Preserving (rec.food.preserving) Devoted to the discussion of recipes, equipment, and techniques of food preservation. Techniques that should be discussed in this forum include canning, freezing, dehydration, pickling, smoking, salting, and distilling.

Reply
 
LinkBack Thread Tools Search this Thread Display Modes
  #1 (permalink)   Report Post  
Old 10-08-2007, 01:21 AM posted to rec.food.preserving
external usenet poster
 
Join Date: Apr 2006
Posts: 17
Default Salt for brined pickles

I like to make Kosher brined pickles using salt only, no vinegar, and
ready in 2 to 7 days. The problem i am having is how much salt to use.
Recipes call for anywhere from 1/4 tablespoon to 5 tablespoons for a
quart jar. Any suggestions will be welcome.



--
Posted via a free Usenet account from http://www.teranews.com


  #2 (permalink)   Report Post  
Old 10-08-2007, 02:48 AM posted to rec.food.preserving
external usenet poster
 
Join Date: Jan 2006
Posts: 988
Default Salt for brined pickles

Andy Petro wrote:
I like to make Kosher brined pickles using salt only, no vinegar, and
ready in 2 to 7 days. The problem i am having is how much salt to use.
Recipes call for anywhere from 1/4 tablespoon to 5 tablespoons for a
quart jar. Any suggestions will be welcome.


I use a scant tablespoon of kosher salt per cup of water. Bring to a
boil to dissolve salt, and let cool.

They won't ferment in 2 days. Takes 3 days minimum, and probably 4 for
half-sours. Begin slicing and tasting at 3 days.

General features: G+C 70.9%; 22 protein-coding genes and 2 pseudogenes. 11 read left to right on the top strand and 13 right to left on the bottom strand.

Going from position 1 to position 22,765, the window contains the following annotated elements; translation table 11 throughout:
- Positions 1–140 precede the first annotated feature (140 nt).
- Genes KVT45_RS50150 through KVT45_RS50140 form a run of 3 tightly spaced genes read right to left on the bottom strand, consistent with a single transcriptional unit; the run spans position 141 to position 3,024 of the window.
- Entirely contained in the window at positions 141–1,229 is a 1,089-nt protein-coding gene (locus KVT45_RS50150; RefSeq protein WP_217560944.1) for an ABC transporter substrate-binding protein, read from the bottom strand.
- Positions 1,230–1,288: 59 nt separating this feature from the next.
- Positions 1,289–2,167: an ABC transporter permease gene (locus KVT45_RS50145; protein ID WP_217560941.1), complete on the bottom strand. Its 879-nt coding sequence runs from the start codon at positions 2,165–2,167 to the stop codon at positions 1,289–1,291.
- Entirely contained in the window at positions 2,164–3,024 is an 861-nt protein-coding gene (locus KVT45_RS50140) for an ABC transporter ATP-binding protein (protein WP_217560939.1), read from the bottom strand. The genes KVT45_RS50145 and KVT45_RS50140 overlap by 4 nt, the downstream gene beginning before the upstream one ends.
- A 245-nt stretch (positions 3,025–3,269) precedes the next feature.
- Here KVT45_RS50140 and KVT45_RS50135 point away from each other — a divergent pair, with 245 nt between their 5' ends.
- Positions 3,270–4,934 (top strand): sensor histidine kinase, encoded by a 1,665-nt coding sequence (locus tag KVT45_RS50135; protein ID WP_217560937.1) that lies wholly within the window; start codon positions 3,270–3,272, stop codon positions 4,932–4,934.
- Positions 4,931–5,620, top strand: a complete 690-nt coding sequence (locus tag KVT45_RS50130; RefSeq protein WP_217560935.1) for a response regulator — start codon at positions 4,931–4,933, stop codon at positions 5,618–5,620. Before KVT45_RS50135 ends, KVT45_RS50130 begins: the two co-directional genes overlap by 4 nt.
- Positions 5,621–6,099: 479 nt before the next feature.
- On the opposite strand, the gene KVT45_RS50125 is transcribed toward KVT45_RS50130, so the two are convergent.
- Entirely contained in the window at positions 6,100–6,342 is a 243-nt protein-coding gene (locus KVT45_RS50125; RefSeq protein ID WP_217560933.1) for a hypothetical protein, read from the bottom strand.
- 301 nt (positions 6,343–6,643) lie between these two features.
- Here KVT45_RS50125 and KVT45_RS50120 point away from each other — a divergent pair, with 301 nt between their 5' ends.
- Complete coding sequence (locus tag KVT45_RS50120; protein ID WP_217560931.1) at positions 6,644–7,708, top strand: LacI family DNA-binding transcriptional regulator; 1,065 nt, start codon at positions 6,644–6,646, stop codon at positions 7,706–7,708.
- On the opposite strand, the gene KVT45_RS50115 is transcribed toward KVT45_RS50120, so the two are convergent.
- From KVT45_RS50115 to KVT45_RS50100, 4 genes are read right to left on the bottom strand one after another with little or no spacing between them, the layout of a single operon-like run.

From my site (the recipe archive for my Yahoogroup), this is the recipe
I use:
http://www.jewishfood-list.com/recip...pickles02.html

You can go up a node and see other salt-brined pickle recipes.

B/
  #3 (permalink)   Report Post  
Old 10-08-2007, 11:09 AM posted to rec.food.preserving
external usenet poster
 
Join Date: Mar 2006
Posts: 146
Default Salt for brined pickles

Andy Petro wrote:
I like to make Kosher brined pickles using salt only, no vinegar, and
ready in 2 to 7 days. The problem i am having is how much salt to use.
Recipes call for anywhere from 1/4 tablespoon to 5 tablespoons for a
quart jar. Any suggestions will be welcome.


5 tablespoons of salt will make nice crisp pickles, but IMHO they will be
too salty to eat, and probably too salty to pickle. With that much
salt, I brine sliced cucumbers for 2-8 hours, drain and wash them
and then pickle them in a 50% vinegar solution. They either go
in the fridge or get "cooked" in a boiling water bath.

Geoff.
--
Geoffrey S. Mendelson, Jerusalem, Israel N3OWJ/4X1GM
IL Voice: (07)-7424-1667 U.S. Voice: 1-215-821-1838
Visit my 'blog at
http://geoffstechno.livejournal.com/
  #4 (permalink)   Report Post  
Old 11-08-2007, 01:03 AM posted to rec.food.preserving
external usenet poster
 
Join Date: Jul 2006
Posts: 68
Default Salt for brined pickles

On Thu, 9 Aug 2007 20:21:30 -0400, "Andy Petro"
wrote:

I like to make Kosher brined pickles using salt only, no vinegar, and
ready in 2 to 7 days. The problem i am having is how much salt to use.